The word ‘ecosystem’ has entered the common parlance and is bandied around in a loose way in the popular literature. It is used widely in the scientific literature and not always in a strict sense. This need not be of concern as long as we recognize that the term has this general connotation. However, when we use ‘ecosystem’ in a more strict sense, and particularly when we invoke ‘ecosystem health’, ‘ecosystem functioning’ and ‘ecosystem properties’, such as persistence and stability, I feel that we should examine the foundations of our concepts.

The ecosystem concept has come under quite an amount of scrutiny. Robert O'Neill, one of the founding fathers and productive practitioners of ecosystem analysis, chose to address the Ecological Society of America with ‘Is it time to bury the ecosystem concept?’ (O'Neill, 2001), although his criticisms of the concept were relatively light. Kristin Shrader-Frechnette has questioned ecosystem and other concepts in the context of conservation and application of ecological knowledge to policy and decision-making (Shrader-Frechette and McCoy, 1993). The concept of ecosystem health has come under fire from various sources (Calow, 1992). One of the most cogent criticisms comes from Mark Sagoff, who questions the basis of holistic ecosystem science and contests its application to environmental questions – ‘Although ecosystem theory has been a burgeoning academic industry since the 1950s … many ecologists believe it has failed to provide any basis or guidance for management’ (Sagoff, 2003). The alternative for Sagoff is a case-study based science (his ‘bottom-up’ approach) that is also fraught with difficulties.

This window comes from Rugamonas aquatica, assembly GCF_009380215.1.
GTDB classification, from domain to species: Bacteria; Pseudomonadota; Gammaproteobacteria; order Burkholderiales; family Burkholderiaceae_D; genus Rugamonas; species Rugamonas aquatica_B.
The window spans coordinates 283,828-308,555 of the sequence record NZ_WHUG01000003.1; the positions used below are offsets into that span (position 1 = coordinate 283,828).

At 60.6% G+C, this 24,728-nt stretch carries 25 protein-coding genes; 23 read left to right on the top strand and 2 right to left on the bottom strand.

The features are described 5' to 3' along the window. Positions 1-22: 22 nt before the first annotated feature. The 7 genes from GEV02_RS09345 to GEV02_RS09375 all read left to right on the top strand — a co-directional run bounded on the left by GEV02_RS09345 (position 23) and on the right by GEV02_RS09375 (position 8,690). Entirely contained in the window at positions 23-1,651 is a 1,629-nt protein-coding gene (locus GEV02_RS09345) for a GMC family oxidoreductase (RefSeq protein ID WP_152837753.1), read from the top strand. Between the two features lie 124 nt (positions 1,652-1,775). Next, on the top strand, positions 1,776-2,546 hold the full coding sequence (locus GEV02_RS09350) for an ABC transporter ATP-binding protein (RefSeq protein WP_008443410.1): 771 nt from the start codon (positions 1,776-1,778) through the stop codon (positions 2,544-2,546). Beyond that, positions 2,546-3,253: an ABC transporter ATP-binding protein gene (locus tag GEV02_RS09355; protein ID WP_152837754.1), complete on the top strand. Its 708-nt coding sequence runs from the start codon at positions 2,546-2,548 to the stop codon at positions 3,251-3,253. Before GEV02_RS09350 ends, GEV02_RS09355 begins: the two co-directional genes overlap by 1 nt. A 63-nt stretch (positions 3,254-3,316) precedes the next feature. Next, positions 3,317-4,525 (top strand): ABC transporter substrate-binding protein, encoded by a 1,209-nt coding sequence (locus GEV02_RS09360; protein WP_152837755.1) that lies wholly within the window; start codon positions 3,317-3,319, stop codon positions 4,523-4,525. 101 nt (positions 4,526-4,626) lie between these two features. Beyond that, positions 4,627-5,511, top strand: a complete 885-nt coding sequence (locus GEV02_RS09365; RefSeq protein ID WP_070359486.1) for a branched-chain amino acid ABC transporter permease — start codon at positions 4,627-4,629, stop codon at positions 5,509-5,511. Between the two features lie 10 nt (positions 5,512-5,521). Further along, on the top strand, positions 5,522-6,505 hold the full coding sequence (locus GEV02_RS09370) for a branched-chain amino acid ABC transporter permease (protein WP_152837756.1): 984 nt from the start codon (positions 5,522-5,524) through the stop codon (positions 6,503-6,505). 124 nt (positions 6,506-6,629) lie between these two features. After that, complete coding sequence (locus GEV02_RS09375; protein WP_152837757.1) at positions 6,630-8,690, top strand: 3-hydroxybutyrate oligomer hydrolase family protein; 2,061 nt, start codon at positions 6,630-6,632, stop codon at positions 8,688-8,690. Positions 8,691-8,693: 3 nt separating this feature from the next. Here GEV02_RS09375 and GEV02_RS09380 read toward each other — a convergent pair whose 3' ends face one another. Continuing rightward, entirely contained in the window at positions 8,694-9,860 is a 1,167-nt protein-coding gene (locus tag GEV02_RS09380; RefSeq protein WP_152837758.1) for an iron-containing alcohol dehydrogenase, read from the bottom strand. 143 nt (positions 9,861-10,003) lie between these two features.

There have been many attempts at formulating the ‘new’ approach to conservation; for instance the book The Ecological Basis of Conservation: Heterogeneity, Ecosystems, and Biodiversity came out of the 1995 Carey Conference at The Institute of Ecosystem Studies, but in the opening chapter the editors state quite openly that ‘the new approach of ecosystem management does not have a foundation of well-developed theory to guide it’ (Pickett et al., 1997).

The community of ecologists and environmental scientists have adopted different attitudes to this general question of working with ecosystems and particularly with respect to the questions of managing and conserving environment. I will classify these attitudes broadly into three classes: (1) work with ecosystems without recourse to holistic principles (the ‘bottom-up’ approach): (2) incorporate ecosystem-level properties as the guiding principles (the ‘top-down’ approach); (3) work with properties such as ecosystem health without recognizing or invoking holistic principles. It is a complex question and I will necessarily distort and omit much of it here in my brief essay, but I will expand on these three attitudes below.